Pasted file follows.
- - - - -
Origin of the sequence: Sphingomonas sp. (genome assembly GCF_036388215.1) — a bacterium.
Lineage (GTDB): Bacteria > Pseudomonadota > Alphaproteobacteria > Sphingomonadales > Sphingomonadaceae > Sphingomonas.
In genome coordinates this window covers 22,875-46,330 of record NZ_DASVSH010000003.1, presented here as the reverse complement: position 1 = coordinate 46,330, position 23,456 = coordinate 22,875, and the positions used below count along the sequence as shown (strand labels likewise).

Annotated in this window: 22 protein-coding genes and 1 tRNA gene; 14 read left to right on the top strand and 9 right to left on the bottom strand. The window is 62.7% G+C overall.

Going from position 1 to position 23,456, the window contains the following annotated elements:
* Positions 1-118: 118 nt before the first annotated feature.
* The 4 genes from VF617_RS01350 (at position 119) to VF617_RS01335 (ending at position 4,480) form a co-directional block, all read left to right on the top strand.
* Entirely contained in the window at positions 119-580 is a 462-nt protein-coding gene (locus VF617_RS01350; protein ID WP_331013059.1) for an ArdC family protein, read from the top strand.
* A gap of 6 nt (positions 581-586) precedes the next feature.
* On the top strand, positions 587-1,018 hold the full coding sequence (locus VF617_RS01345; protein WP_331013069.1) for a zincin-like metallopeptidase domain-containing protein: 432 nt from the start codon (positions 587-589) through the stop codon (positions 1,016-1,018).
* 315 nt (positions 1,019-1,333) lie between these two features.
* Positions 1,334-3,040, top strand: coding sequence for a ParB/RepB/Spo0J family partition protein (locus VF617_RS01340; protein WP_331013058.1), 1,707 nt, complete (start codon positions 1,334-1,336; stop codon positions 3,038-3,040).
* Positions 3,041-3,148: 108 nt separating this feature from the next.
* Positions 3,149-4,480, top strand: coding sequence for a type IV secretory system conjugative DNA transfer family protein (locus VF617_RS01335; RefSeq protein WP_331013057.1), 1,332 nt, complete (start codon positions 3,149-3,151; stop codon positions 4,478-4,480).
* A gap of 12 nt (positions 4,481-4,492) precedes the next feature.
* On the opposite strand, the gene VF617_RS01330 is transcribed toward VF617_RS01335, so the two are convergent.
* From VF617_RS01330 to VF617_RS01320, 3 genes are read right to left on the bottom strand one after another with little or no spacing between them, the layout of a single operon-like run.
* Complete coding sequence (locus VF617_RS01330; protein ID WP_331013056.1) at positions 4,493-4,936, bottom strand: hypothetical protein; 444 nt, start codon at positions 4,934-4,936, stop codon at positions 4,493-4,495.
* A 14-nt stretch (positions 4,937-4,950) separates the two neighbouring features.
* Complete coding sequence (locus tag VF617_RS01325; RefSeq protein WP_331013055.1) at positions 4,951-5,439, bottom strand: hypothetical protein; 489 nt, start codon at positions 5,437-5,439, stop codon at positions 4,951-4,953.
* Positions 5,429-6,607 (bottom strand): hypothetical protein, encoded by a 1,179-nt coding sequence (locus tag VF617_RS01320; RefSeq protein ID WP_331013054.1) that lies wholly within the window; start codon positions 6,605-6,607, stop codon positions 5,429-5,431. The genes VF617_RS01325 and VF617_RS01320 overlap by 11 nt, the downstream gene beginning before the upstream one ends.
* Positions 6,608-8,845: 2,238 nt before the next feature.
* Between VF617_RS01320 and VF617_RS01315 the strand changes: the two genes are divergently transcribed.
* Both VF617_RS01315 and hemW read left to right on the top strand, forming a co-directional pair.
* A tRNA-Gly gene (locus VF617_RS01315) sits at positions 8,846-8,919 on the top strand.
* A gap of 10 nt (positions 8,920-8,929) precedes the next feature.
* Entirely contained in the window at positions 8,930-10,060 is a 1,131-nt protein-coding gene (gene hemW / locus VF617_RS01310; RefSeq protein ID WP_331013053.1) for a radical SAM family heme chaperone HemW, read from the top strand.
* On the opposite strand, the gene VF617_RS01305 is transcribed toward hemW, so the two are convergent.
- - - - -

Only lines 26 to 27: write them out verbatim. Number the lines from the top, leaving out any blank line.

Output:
* A gap of 10 nt (positions 8,920-8,929) precedes the next feature.
* Entirely contained in the window at positions 8,930-10,060 is a 1,131-nt protein-coding gene (gene hemW / locus VF617_RS01310; RefSeq protein ID WP_331013053.1) for a radical SAM family heme chaperone HemW, read from the top strand.